Hi Silvia! Loved the discussion, particularly as it pertained to Ishiguro. I think you’ve nailed his appeal and his method — if you crave certainty and clear answers, he’s not your guy; he’s more about the questions than the answers (you have to figure those out for yourself). In the past, that was a problem for me at times, since I liked clarity (don’t we all, at some level?) regarding meaning, or a character’s ultimate fate. As I knocked about the world a bit more, I came to realize that while we want clarity, we don’t usually get it; things aren’t black or white and we’re stuck interpreting various shades of grey! Ishiguro is so subtle and just so very skilled as a novelist and THAT is what he’s showing you. I think a part of this plays out in his tendency to use an unreliable narrator. An easy example is the butler in Remains of the Day and how your viewpoint about him shifts as you read. As I recall (it’s been a long time!) he worships one of his employers, whom you realize at some point was a Nazi sympathizer. A third point about Ishiguro (which you described so well) is his ability to create an atmosphere that just draws you into his fictional world. Although I value ALL his qualities, this is probably the one I enjoy the most.
You’ve convinced me about The Unconsoled! It may have to wait until the summer, but I’m definitely going to give it a try.
My apologies about my earlier, puzzling comment — I was responding to CathyC and her remark about Ducks, Newburyport but either I did it wrong or wordpress put my remark in the wrong place!
If you read (or attempt!) it, I’d love to hear your reaction! I’ve read several reviews of Ducks but am far too intimidated to try it; its sheer length keeps me away. The critics, however, are so uniform in their praise I’ve wondering whether I might be missing a great read. I’d love to hear a “real” reader’s opinion!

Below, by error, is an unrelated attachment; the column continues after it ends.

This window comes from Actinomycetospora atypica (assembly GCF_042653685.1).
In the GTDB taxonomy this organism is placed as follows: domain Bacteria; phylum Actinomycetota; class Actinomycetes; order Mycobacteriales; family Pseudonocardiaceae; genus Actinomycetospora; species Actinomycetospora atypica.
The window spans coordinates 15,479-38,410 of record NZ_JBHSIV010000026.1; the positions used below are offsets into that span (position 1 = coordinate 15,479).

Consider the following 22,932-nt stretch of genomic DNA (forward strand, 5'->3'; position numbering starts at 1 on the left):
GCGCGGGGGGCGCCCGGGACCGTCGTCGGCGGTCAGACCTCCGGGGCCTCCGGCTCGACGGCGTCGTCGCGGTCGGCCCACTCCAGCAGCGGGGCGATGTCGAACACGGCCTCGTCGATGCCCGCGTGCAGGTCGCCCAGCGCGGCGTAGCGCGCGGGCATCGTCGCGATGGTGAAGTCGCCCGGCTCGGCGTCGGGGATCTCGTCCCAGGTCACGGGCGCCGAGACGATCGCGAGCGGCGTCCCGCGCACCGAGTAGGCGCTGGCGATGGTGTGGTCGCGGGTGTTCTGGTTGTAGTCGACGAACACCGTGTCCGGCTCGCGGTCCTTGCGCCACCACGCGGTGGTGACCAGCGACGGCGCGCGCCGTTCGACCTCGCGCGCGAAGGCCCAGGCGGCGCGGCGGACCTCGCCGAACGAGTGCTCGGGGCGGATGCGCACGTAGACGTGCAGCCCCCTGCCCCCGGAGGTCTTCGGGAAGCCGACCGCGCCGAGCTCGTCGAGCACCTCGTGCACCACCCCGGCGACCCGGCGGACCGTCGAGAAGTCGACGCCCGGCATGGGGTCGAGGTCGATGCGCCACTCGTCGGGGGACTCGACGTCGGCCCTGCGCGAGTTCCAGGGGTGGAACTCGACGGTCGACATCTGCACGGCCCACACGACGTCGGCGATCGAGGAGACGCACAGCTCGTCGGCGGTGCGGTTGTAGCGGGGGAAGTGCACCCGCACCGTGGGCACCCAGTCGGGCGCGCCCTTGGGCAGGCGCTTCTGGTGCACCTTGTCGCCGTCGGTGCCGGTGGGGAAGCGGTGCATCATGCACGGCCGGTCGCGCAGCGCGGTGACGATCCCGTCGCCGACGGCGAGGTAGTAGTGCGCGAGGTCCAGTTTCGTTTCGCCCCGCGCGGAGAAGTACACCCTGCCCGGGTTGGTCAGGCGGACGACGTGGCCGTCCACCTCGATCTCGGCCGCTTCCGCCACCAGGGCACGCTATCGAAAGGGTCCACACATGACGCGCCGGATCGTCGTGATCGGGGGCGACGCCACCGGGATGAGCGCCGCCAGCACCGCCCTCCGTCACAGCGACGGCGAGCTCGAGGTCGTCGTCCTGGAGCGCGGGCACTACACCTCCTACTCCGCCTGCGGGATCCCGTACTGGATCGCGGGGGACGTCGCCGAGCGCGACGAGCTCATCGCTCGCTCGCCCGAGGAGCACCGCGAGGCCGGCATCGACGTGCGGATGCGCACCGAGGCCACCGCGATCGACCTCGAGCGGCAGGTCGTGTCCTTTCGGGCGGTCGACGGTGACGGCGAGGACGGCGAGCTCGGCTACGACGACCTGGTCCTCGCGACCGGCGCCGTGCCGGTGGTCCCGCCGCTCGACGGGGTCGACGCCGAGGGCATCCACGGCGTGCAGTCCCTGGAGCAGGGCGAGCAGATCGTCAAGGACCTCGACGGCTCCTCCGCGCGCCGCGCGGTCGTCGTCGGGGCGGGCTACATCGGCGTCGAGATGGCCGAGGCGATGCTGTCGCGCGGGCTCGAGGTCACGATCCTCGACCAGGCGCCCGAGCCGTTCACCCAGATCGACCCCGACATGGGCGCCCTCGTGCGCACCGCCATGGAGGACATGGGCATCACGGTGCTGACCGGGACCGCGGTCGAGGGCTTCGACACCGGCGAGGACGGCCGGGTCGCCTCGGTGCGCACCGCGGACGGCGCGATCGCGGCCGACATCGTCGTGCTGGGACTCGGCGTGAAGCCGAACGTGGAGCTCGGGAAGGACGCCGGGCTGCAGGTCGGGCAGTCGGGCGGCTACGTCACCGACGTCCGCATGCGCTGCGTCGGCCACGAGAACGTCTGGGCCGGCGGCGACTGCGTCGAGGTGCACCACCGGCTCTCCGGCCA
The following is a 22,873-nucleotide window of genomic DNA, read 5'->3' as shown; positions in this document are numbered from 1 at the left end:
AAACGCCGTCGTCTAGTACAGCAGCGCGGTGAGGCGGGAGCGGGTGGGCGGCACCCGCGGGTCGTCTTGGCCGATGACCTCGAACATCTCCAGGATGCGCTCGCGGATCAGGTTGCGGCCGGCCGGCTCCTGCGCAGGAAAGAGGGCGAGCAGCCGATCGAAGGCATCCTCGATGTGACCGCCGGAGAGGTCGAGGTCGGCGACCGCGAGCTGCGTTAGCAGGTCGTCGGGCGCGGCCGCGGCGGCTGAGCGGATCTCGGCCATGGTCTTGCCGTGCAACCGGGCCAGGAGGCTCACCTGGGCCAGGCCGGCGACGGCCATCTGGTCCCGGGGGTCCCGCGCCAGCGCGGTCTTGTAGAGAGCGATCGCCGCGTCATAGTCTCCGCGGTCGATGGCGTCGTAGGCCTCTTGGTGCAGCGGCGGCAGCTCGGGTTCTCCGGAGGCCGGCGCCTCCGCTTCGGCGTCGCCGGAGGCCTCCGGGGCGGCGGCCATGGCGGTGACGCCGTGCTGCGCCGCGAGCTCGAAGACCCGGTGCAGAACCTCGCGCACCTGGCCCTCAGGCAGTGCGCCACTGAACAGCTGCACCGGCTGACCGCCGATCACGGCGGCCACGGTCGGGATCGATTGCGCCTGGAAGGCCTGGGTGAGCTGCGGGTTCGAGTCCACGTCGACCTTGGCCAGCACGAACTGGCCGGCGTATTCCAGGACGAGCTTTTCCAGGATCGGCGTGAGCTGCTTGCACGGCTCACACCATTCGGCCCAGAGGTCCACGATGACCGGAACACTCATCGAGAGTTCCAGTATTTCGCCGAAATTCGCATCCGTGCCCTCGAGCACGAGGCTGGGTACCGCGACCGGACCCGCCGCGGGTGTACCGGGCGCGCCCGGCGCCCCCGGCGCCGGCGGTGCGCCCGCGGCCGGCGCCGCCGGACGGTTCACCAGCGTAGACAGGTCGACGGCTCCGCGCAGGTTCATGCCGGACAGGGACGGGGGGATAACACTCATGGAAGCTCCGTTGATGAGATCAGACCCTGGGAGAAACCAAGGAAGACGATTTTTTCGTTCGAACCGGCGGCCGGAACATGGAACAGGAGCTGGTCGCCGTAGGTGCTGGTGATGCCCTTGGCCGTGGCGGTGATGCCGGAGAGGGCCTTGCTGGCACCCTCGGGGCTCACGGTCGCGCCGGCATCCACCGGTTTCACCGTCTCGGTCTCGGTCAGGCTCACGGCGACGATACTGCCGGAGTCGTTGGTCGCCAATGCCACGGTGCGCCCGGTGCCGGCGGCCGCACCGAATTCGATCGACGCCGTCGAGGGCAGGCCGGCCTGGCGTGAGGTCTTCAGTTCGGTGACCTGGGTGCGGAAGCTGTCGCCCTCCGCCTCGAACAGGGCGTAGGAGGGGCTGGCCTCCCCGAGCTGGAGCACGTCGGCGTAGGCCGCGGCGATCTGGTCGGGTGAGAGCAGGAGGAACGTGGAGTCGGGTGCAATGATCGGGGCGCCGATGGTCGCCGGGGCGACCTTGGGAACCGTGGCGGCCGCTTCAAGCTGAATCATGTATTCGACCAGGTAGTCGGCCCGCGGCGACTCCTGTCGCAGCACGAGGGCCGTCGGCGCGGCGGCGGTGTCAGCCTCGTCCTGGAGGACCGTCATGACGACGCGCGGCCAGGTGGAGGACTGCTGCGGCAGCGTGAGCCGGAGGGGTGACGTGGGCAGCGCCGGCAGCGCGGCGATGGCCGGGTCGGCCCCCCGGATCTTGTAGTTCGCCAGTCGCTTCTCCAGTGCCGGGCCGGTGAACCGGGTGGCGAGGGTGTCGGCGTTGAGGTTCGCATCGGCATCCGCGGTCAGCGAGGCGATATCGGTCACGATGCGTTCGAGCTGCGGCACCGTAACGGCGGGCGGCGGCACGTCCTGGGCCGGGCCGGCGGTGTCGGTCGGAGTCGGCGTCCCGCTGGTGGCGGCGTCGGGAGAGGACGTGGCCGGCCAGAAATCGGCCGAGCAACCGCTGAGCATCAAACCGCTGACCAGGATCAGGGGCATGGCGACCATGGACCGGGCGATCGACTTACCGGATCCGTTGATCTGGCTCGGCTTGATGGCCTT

it’s complicated… i think you have a valuable point about internet communication affecting the way authors write, but it might be too soon to see just how that will all work out… i read the Hedgehog book and quite liked it, which was unusual: i normally don’t read much modern lit… about books sticking in memory: traffic accidents do also, but that doesn’t make them admirable… sorry to sound grouchy, but i still believe, in my old man milieu, that the mechanics of composition have a lot to do with the excellence of prose… and books… interesting questions, tx…
The Solitude is basically plot. If time passes and you don’t remember much, I believe it’s indicative of a book that had not much beyond a story. Is it a bad book? I don’t think so. Our problem is that we love not just okay books, but personally, I like my meat medium rare, and my reads to be excellent, ja ja ja.